I’ll tell you what. I am so proud of our supply chain. They had incredible difficulties. This idea that, in our case, 8,000 people in different facilities around the world trying to come in when you’re making heart valves or all the other things we’re doing, that’s hands-on. You can’t go to remote work. And so we needed to figure that out. And as we talked about, our clean rooms are wonderful. They’re clean and air changes and people are gowned and masked, but you still have all the challenges associated with getting people to and from work and having meals together. So it was big challenges. And then we have places like Singapore where we have a very large facility, half of our employees live in Malaysia, which is a very close trip, but the border between Singapore and Malaysia was closed because of COVID. And so we needed to find a way for our Malaysian employees to continue to live in Singapore so that they didn’t have to go home. And so we created living accommodations for almost a thousand Malaysians. We have special tissue, for example, that only comes from Australia, because Australia beef eats grass and they end up with a different thickness of pericardium. All flights out of Australia stopped, and so supply chains get disrupted. So we needed to go to the highest level of government to try and get some policy exceptions. Those kinds of things felt like they were happening on a daily and weekly basis. But the team just hung in there and they were incredible. So we had some of our best supply and quality ever in 2020.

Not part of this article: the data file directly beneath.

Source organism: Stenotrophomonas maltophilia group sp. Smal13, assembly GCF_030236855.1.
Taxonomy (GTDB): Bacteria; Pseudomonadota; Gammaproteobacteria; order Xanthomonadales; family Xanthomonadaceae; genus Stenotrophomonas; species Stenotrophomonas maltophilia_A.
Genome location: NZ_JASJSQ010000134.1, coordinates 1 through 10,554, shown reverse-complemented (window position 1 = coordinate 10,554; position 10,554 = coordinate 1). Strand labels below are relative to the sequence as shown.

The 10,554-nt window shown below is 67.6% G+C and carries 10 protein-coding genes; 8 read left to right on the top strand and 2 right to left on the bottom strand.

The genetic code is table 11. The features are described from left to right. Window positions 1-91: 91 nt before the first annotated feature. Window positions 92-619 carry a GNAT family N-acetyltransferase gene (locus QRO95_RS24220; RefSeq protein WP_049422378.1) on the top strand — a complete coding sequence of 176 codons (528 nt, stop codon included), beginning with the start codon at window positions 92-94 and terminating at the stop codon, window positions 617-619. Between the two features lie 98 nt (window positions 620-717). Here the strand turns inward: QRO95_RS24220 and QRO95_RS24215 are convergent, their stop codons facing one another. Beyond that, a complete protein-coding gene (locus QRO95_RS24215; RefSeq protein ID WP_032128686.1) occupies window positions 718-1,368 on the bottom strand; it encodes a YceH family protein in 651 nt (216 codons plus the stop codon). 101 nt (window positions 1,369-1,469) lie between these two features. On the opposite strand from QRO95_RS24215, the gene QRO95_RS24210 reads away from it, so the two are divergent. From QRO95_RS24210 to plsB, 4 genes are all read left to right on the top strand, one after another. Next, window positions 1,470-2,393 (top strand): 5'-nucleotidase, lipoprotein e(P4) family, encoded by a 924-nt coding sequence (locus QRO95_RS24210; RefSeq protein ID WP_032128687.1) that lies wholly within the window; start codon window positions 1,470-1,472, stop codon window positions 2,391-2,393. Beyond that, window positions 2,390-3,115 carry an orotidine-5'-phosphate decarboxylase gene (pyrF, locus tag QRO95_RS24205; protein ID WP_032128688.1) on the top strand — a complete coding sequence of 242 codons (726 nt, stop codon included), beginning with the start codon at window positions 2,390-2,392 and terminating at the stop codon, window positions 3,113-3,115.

Dr. Gary Bisbee 25:52
Mike, why don’t we go from COVID, which has been a sorry story for a lot of people, but as you pointed out, there’s also a lot of people that distinguish themselves during that time. But thinking about leadership, Mike, what do you enjoy the most about leadership?
Mike Mussallem 26:08
I like to think I’m still improving and I’m growing as a leader. At one time, I used to think that leadership was a little bit more hands on, meaning if you grip the steering wheel a little tighter, maybe you could do even a better job. And I’ve begun to learn over time that if you can surround yourself with really great leaders and create an environment and give them the tools to do great things, and you turn them loose, that I find myself getting surprised on the upside more than the downside with just getting a chance to watch people do incredible things, watch teams do incredible things. And that’s so gratifying and so satisfying to be part of that.